The Wonderful World of Work for Hire

As the pandemic rolls on, more and more authors are having to find new ways to support themselves given the uncertainties in the publishing industry and the dearth of in-person events.

Traditionally, many writers have supplemented their publishing income with what we colloquially refer to as “work for hire” or WFH projects, although the Copyright Act definition of the term is more limited than its colloquial publishing use. I’m focusing here on the way we writers talk about WFH and, in this context, there are certain common elements as to what we regard in publishing as work for hire. These elements include:

  • A work created at the request of (i.e. commissioned by) someone else;
  • Usually for a flat fee although royalties are occasionally contemplated if a project is particularly successful or if the author is particularly well-known (it’s all a matter of contractual bargaining power!);
  • The work may or may not have the author’s name on it. Many work for hire projects are published under pen names created by the entity commissioning the work; and, most importantly,
  • Copyright in the work will belong to whoever commissioned it, rather than its author.

In publishing, we often think of work for hire projects in fairly limited terms—works that are commissioned by either a book packager or traditional publisher for traditional sale. (Book packagers are companies like Working Partners and Alloy Entertainment that create concepts for books in the children’s literature area, audition and commission authors to write them, and attempt to sell them to a publisher.)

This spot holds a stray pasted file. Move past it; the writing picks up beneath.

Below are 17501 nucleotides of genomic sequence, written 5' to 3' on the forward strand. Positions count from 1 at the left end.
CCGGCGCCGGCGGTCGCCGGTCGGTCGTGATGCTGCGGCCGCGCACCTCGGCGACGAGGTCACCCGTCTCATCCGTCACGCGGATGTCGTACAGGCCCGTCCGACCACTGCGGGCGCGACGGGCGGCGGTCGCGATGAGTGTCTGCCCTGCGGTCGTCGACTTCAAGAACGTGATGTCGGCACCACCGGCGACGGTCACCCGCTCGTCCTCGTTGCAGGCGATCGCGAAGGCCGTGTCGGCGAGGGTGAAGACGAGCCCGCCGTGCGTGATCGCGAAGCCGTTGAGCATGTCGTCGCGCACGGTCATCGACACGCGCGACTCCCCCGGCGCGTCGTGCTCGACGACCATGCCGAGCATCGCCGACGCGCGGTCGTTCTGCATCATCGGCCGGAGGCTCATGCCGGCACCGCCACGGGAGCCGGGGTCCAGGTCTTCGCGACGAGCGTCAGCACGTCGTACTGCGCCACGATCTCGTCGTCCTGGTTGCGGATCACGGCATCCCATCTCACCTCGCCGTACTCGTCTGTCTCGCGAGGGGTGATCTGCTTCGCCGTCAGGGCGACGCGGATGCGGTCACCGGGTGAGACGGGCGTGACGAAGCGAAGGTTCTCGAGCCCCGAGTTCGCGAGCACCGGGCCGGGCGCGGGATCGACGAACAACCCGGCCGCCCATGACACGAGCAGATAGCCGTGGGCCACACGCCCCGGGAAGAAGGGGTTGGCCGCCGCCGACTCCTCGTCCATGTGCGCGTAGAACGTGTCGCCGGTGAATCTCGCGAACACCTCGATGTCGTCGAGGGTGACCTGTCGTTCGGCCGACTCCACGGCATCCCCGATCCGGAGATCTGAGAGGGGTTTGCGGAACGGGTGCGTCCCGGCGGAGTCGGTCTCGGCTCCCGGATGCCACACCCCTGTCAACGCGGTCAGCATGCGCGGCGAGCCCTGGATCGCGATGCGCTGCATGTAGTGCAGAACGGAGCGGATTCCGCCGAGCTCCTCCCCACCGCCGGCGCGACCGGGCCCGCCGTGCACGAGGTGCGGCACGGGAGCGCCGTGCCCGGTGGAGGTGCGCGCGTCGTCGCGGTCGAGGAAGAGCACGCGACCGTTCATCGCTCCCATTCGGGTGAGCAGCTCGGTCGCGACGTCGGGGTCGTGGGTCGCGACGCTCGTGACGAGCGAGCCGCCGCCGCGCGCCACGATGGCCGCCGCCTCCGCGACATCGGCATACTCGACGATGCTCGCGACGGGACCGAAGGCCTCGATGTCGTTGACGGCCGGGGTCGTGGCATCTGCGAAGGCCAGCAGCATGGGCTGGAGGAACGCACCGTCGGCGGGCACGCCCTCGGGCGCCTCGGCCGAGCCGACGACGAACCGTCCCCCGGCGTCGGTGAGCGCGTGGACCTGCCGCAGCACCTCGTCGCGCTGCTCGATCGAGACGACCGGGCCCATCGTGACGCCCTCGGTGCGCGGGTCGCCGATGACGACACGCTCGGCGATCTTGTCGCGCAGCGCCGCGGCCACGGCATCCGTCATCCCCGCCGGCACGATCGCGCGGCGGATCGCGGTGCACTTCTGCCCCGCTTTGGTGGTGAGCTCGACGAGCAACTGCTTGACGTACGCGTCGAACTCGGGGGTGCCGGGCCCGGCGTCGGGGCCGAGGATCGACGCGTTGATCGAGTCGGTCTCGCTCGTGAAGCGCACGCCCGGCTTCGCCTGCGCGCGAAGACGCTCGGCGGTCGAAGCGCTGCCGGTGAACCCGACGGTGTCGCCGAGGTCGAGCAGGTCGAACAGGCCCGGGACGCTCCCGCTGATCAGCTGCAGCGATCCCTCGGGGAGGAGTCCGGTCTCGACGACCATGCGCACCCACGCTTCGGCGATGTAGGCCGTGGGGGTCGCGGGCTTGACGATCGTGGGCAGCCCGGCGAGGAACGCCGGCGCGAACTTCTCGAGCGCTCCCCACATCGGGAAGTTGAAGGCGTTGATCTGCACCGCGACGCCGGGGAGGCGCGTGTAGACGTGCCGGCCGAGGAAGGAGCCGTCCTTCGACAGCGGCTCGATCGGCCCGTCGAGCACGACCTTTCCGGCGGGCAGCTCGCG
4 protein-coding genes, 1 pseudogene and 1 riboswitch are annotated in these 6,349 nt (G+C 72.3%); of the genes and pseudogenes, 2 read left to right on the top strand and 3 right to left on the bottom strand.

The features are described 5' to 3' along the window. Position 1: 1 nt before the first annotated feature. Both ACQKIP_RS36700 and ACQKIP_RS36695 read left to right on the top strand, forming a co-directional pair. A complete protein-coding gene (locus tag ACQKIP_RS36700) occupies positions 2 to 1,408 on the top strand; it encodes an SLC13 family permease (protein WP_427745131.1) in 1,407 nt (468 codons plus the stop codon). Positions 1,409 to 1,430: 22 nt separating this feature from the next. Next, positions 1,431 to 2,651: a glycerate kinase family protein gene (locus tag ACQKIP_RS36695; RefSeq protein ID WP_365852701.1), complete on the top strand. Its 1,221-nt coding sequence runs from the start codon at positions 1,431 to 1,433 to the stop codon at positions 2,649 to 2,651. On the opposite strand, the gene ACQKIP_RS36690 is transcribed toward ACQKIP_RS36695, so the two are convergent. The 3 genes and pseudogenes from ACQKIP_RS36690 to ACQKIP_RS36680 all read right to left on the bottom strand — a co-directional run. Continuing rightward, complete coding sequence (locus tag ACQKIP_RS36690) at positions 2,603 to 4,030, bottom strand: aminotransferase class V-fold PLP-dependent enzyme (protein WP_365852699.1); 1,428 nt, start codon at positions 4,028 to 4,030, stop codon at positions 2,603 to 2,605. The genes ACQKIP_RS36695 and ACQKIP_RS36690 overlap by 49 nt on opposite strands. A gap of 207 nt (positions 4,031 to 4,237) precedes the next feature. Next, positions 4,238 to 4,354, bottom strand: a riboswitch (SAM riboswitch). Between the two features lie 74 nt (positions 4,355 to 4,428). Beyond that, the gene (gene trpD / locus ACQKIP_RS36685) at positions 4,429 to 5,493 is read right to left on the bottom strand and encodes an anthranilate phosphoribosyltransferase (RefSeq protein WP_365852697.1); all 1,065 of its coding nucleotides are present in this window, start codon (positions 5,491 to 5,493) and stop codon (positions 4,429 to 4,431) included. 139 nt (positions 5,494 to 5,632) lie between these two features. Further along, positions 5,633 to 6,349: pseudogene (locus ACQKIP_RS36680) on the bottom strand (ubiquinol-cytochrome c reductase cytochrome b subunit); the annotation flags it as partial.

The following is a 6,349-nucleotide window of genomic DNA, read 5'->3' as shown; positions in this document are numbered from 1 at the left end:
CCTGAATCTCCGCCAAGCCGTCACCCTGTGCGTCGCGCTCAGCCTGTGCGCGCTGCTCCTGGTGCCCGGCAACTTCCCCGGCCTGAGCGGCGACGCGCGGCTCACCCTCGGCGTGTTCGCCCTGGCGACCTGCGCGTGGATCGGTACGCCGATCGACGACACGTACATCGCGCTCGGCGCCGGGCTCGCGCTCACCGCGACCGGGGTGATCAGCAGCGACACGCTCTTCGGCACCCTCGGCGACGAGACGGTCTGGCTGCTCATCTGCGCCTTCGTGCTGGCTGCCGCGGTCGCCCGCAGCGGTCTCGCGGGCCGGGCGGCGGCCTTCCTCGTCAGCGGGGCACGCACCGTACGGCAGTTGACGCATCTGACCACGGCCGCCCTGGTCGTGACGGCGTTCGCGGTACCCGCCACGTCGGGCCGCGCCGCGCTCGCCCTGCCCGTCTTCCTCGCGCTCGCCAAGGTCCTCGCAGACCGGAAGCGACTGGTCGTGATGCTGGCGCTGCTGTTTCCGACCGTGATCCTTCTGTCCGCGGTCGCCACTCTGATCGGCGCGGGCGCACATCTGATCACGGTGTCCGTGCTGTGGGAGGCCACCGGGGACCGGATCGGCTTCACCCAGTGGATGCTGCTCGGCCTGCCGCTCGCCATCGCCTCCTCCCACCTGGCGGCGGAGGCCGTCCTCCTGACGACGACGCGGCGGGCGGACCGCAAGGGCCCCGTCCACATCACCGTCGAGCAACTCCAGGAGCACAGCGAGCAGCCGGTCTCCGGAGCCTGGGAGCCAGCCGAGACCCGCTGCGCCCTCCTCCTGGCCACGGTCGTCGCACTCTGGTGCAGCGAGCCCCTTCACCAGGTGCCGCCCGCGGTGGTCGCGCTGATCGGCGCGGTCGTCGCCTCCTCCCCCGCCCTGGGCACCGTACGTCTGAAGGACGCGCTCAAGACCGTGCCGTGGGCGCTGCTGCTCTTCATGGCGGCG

However, there are lots of other kinds of work for hire projects available to authors who are looking for new ways to supplement their income. You can often get involved in curriculum and course development for online learning platforms which are burgeoning areas during COVID. The best ways to do this are to contact organizations that run significant online programming to see if they need content developers and/or to search their job boards if they have publicly available job ads posted.

You can also write content for advertising and merchandising. Many authors write content for retail catalogs and for websites for various organizations. Again, keep your eyes on relevant job boards.

Some websites invite bids from content writers for various projects, such as Upwork and Freelancer.com.

And you can always ask around your critique groups and writing friends to see what kinds of additional side gigs they’ve worked on in the past or are working on currently. Word of mouth is a great way to find out about these kinds of positions.

A lot of work for hire doesn’t pay all that well and it typically has rather tight deadlines depending on the project, but if you are good at budgeting and time management it may be worth considering whether these kinds of projects might be right for you.

A number of educational publishers are routinely on the lookout for writers for leveled readers for school curricula so it’s also worth familiarizing yourself with who publishes these books and how to apply to be a writer-for-hire. While you may need an agent to pitch your own original book to a publisher, many publishers work with freelance authors unagented.

If you are going to take up work for hire projects without an agent, it may be worth having a literary attorney take a quick glance at the first contract you’re offered with any given company to make sure there are no surprises, but these contracts are usually fairly standard. You don’t generally get any rights in your own work (those belong to whoever commissioned the work), but you do get money and occasionally attribution.

If you do have an agent, you can always ask your agent if they can find you work for hire projects. Some will be in a position to do that—but may take a commission for helping you. Others may not. But it never hurts to ask, right?

This has been less of a “legal” column than a “how to get by as a writer” column, but if you do pursue work for hire, it’s worth making sure that you understand the contract before you sign on the dotted line.

As always, nothing in this column is intended as formal legal advice, but hopefully it is helpful by way of background information.

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